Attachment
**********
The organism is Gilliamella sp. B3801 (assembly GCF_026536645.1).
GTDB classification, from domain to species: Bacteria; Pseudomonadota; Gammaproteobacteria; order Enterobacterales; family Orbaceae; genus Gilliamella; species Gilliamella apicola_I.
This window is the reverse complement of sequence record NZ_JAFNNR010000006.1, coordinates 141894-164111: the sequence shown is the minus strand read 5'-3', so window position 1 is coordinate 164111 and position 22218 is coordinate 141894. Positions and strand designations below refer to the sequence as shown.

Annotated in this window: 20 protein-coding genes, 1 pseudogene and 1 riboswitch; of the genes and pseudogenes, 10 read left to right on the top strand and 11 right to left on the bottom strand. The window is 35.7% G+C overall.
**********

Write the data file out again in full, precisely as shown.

The organism is Gilliamella sp. B3801 (assembly GCF_026536645.1).
GTDB classification, from domain to species: Bacteria; Pseudomonadota; Gammaproteobacteria; order Enterobacterales; family Orbaceae; genus Gilliamella; species Gilliamella apicola_I.
This window is the reverse complement of sequence record NZ_JAFNNR010000006.1, coordinates 141894-164111: the sequence shown is the minus strand read 5'-3', so window position 1 is coordinate 164111 and position 22218 is coordinate 141894. Positions and strand designations below refer to the sequence as shown.

Annotated in this window: 20 protein-coding genes, 1 pseudogene and 1 riboswitch; of the genes and pseudogenes, 10 read left to right on the top strand and 11 right to left on the bottom strand. The window is 35.7% G+C overall.